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Social Psychiatry and Psychiatric Epidemiology

, Volume 48, Issue 10, pp 1667–1673 | Cite as

Biogenetic explanations and public acceptance of people with eating disorders

  • Matthias C. Angermeyer
  • Eva Mnich
  • Anne Daubmann
  • Lena Herich
  • Karl Wegscheider
  • Christopher Kofahl
  • Olaf von dem Knesebeck
Original Paper

Abstract

Purpose

It has been assumed that biogenetic causal models may improve public attitudes toward people with mental illnesses. The present study examines whether biogenetic attributions are positively associated with acceptance of people suffering from these disorders.

Methods

Population surveys were conducted in two large German cities. Respondents were presented with a vignette depicting a young female suffering from either anorexia nervosa (N = 680) or bulimia nervosa (N = 667), followed by a fully structured interview including questions on causal attributions, emotional reactions and desire for social distance.

Results

Attribution to hereditary factors showed hardly any relationship with attitudes toward people with symptoms of eating disorders. Respondents who endorsed brain disease as a cause tended more to hold those afflicted responsible for their condition, they also expressed more negative emotions and a stronger preference for social distance.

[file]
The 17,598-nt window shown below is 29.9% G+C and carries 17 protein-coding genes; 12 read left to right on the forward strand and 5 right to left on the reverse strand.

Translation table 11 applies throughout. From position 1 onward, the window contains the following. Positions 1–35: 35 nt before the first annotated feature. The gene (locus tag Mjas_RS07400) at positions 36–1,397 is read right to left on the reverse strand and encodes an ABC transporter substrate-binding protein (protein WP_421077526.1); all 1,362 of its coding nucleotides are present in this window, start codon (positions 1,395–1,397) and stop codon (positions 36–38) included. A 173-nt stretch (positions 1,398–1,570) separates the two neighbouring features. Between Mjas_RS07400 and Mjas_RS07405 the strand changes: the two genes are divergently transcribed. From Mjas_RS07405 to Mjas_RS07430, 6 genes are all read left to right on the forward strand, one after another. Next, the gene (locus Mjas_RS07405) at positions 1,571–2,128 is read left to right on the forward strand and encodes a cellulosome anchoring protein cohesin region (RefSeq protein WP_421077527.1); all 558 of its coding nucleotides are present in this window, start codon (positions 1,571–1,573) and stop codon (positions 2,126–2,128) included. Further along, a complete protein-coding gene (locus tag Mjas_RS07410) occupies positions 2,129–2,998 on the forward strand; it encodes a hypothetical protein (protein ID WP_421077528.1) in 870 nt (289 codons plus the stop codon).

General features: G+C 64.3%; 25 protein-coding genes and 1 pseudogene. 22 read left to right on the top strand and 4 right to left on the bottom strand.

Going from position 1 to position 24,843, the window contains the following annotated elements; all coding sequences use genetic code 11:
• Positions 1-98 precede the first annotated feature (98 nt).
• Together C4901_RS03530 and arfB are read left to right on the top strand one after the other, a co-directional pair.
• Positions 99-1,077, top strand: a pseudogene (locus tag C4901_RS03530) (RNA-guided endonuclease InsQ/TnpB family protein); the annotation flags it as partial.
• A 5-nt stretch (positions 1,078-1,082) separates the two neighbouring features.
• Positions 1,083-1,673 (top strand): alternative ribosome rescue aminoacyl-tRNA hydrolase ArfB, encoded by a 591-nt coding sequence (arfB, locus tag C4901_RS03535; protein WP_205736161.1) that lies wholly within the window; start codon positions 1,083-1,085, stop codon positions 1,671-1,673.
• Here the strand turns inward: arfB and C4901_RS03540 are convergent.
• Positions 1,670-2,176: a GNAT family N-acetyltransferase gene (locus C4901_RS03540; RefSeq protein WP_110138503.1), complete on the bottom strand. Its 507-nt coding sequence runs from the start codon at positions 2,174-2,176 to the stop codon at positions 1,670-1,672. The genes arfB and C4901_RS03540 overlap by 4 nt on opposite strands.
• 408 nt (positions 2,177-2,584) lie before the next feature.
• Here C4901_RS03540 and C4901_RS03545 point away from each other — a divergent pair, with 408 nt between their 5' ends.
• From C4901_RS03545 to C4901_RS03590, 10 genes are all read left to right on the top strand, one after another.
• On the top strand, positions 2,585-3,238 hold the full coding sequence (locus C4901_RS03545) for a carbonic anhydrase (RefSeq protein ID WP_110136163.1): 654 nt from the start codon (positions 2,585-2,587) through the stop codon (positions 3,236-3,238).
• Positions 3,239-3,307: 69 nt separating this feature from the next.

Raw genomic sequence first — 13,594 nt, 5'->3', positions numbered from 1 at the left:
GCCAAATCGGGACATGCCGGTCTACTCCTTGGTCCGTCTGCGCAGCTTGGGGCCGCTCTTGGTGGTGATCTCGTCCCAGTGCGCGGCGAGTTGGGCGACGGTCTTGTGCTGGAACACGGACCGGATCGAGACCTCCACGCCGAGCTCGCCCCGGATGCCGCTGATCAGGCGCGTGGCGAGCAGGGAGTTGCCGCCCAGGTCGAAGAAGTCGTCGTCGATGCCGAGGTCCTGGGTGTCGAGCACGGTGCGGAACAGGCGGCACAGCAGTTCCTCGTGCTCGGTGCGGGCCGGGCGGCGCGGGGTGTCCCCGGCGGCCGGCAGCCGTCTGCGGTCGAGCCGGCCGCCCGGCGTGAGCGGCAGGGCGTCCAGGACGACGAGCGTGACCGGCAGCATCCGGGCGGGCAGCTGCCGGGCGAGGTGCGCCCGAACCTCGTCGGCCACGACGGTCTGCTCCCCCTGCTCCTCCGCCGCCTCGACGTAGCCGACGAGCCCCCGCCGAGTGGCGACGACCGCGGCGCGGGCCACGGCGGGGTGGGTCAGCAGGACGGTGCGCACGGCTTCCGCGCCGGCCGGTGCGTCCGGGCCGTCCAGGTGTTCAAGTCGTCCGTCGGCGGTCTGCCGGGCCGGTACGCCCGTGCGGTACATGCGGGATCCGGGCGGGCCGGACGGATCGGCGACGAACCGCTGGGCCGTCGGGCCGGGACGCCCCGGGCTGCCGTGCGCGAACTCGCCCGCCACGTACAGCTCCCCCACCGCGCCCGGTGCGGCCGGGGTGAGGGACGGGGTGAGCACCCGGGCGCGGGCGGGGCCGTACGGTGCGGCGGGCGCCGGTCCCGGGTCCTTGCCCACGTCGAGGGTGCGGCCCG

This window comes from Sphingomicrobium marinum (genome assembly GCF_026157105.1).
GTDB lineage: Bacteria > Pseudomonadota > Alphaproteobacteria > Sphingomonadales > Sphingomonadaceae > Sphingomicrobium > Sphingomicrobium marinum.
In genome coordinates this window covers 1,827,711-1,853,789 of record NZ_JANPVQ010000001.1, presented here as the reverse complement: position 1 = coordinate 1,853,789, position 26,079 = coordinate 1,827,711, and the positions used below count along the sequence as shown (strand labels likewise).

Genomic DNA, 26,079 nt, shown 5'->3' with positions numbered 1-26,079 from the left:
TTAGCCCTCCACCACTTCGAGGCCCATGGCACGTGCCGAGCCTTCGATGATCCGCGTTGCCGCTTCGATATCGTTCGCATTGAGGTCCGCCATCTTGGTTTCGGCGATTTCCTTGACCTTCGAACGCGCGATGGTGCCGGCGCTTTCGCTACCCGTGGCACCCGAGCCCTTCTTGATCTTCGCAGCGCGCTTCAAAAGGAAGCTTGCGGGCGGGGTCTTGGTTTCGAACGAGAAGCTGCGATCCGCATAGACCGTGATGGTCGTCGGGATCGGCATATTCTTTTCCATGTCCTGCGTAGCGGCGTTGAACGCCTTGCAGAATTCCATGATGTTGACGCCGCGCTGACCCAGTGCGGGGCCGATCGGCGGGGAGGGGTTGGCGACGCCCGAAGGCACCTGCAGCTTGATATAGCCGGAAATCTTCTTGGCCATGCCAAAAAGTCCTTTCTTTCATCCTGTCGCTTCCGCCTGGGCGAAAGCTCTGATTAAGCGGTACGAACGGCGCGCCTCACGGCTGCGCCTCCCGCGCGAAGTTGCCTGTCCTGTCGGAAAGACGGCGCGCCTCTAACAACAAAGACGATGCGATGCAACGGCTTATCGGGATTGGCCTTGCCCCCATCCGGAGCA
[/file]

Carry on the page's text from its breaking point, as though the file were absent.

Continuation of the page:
Conclusions

Our results do not support the notion that promulgating biogenetic causal models of eating disorders helps decrease the stigma surrounding these illnesses; it may even entail the risk of increasing it.

Keywords

Eating disorders Causal attributions Attitudes Population study 

Notes

Acknowledgments

The study is supported by the Federal Ministry of Education and Research (01KQ1002B) in the frame of “psychenet—Hamburg network mental health” (2011–2014). Psychenet is part of the national program in which the City of Hamburg was given the title “Health Region of the Future” in 2010. The aim of the project is to promote mental health today and in the future, and to achieve an early diagnosis and effective treatment of mental illnesses. Further information and a list of all project partners can be found at http://www.psychenet.de. We would like to thank all respondents for taking part in the study and USUMA (Berlin) for conducting the telephone survey.

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Copyright information

© Springer-Verlag Berlin Heidelberg 2013

Authors and Affiliations

  • Matthias C. Angermeyer
    • 1
    • 2
  • Eva Mnich
    • 3
  • Anne Daubmann
    • 4
  • Lena Herich
    • 4
  • Karl Wegscheider
    • 4
  • Christopher Kofahl
    • 3
  • Olaf von dem Knesebeck
    • 3
  1. 1.Center for Public Mental HealthGösing am WagramAustria
  2. 2.Department of Public HealthUniversity of CagliariCagliariItaly
  3. 3.Institute of Medical Sociology and Health EconomicsUniversity Medical Center Hamburg-EppendorfHamburgGermany
  4. 4.Department of Medical Biometry and EpidemiologyUniversity Medical Center Hamburg-EppendorfHamburgGermany

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